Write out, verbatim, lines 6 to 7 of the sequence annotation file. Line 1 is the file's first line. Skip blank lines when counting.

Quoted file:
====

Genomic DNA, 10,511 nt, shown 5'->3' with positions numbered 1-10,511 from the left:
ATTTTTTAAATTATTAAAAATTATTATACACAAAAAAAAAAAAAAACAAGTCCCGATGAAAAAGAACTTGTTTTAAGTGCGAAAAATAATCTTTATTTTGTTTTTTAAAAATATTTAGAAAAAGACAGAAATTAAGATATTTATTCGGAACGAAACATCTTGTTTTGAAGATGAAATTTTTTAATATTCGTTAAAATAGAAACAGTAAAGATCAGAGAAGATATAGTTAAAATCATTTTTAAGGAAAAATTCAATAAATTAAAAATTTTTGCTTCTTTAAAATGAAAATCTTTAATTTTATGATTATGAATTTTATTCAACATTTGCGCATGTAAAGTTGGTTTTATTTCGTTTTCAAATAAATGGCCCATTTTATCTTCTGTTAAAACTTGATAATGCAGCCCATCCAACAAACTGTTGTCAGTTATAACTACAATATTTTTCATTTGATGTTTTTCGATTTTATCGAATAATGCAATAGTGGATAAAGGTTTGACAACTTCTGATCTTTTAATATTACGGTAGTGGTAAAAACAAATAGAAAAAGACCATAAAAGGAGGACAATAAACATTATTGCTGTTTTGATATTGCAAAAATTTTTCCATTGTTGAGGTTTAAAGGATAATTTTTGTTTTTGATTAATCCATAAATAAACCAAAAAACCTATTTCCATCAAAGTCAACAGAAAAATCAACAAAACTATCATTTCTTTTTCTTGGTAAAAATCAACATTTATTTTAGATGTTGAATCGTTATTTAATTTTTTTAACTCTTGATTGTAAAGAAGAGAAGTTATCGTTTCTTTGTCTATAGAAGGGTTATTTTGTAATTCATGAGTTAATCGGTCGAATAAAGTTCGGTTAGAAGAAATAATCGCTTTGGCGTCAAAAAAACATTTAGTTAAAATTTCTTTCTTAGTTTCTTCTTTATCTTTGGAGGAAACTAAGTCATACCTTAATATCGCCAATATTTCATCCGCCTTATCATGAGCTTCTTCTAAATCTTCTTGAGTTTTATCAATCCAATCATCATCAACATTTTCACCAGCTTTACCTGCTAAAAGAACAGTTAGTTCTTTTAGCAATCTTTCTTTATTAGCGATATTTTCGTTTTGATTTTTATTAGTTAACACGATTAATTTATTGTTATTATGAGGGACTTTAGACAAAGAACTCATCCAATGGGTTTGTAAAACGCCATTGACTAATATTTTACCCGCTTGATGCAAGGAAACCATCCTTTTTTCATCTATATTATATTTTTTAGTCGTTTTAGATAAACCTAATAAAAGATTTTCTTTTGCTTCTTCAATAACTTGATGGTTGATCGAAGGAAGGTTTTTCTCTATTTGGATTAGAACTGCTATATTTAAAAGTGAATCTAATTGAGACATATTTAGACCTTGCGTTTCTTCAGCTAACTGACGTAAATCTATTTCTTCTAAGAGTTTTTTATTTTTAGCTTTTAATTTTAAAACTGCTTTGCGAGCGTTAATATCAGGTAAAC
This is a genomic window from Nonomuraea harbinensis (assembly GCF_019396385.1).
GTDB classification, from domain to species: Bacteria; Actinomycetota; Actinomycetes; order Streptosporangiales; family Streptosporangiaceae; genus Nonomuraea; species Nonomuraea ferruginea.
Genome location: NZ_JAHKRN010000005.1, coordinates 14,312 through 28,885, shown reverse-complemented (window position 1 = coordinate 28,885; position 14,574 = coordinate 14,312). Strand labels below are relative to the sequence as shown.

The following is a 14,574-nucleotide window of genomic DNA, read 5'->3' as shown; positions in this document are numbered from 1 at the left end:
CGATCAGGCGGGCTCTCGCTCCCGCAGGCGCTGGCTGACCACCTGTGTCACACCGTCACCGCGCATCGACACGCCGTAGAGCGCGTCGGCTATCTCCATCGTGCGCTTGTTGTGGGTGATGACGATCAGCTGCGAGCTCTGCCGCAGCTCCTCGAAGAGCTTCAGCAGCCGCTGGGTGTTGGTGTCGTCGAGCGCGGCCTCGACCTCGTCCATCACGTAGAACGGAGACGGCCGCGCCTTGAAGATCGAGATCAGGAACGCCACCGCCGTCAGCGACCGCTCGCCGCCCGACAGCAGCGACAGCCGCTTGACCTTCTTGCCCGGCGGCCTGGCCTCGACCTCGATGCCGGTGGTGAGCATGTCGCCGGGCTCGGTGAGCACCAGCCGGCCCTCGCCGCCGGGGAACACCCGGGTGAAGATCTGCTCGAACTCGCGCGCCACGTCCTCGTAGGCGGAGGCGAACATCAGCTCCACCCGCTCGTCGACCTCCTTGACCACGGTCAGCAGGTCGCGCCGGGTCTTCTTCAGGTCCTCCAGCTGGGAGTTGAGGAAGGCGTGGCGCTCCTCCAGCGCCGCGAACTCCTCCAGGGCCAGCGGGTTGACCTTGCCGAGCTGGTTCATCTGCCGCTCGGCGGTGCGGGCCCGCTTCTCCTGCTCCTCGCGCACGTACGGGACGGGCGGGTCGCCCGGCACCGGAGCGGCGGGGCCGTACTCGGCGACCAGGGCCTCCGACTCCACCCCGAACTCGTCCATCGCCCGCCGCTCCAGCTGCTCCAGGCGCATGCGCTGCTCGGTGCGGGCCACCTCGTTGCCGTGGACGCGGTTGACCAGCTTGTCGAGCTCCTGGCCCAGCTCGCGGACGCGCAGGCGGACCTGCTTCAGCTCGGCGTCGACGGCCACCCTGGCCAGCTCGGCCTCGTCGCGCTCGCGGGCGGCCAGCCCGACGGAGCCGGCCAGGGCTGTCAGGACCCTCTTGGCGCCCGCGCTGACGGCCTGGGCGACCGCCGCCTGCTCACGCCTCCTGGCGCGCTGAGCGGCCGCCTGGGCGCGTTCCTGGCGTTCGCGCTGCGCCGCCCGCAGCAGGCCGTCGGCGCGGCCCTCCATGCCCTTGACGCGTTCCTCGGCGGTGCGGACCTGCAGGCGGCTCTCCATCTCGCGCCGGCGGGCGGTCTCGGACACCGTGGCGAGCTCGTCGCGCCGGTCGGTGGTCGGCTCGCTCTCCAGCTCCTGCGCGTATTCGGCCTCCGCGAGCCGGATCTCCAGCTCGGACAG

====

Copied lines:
The following is a 14,574-nucleotide window of genomic DNA, read 5'->3' as shown; positions in this document are numbered from 1 at the left end:
CGATCAGGCGGGCTCTCGCTCCCGCAGGCGCTGGCTGACCACCTGTGTCACACCGTCACCGCGCATCGACACGCCGTAGAGCGCGTCGGCTATCTCCATCGTGCGCTTGTTGTGGGTGATGACGATCAGCTGCGAGCTCTGCCGCAGCTCCTCGAAGAGCTTCAGCAGCCGCTGGGTGTTGGTGTCGTCGAGCGCGGCCTCGACCTCGTCCATCACGTAGAACGGAGACGGCCGCGCCTTGAAGATCGAGATCAGGAACGCCACCGCCGTCAGCGACCGCTCGCCGCCCGACAGCAGCGACAGCCGCTTGACCTTCTTGCCCGGCGGCCTGGCCTCGACCTCGATGCCGGTGGTGAGCATGTCGCCGGGCTCGGTGAGCACCAGCCGGCCCTCGCCGCCGGGGAACACCCGGGTGAAGATCTGCTCGAACTCGCGCGCCACGTCCTCGTAGGCGGAGGCGAACATCAGCTCCACCCGCTCGTCGACCTCCTTGACCACGGTCAGCAGGTCGCGCCGGGTCTTCTTCAGGTCCTCCAGCTGGGAGTTGAGGAAGGCGTGGCGCTCCTCCAGCGCCGCGAACTCCTCCAGGGCCAGCGGGTTGACCTTGCCGAGCTGGTTCATCTGCCGCTCGGCGGTGCGGGCCCGCTTCTCCTGCTCCTCGCGCACGTACGGGACGGGCGGGTCGCCCGGCACCGGAGCGGCGGGGCCGTACTCGGCGACCAGGGCCTCCGACTCCACCCCGAACTCGTCCATCGCCCGCCGCTCCAGCTGCTCCAGGCGCATGCGCTGCTCGGTGCGGGCCACCTCGTTGCCGTGGACGCGGTTGACCAGCTTGTCGAGCTCCTGGCCCAGCTCGCGGACGCGCAGGCGGACCTGCTTCAGCTCGGCGTCGACGGCCACCCTGGCCAGCTCGGCCTCGTCGCGCTCGCGGGCGGCCAGCCCGACGGAGCCGGCCAGGGCTGTCAGGACCCTCTTGGCGCCCGCGCTGACGGCCTGGGCGACCGCCGCCTGCTCACGCCTCCTGGCGCGCTGAGCGGCCGCCTGGGCGCGTTCCTGGCGTTCGCGCTGCGCCGCCCGCAGCAGGCCGTCGGCGCGGCCCTCCATGCCCTTGACGCGTTCCTCGGCGGTGCGGACCTGCAGGCGGCTCTCCATCTCGCGCCGGCGGGCGGTCTCGGACACCGTGGCGAGCTCGTCGCGCCGGTCGGTGGTCGGCTCGCTCTCCAGCTCCTGCGCGTATTCGGCCTCCGCGAGCCGGATCTCCAGCTCGGACAG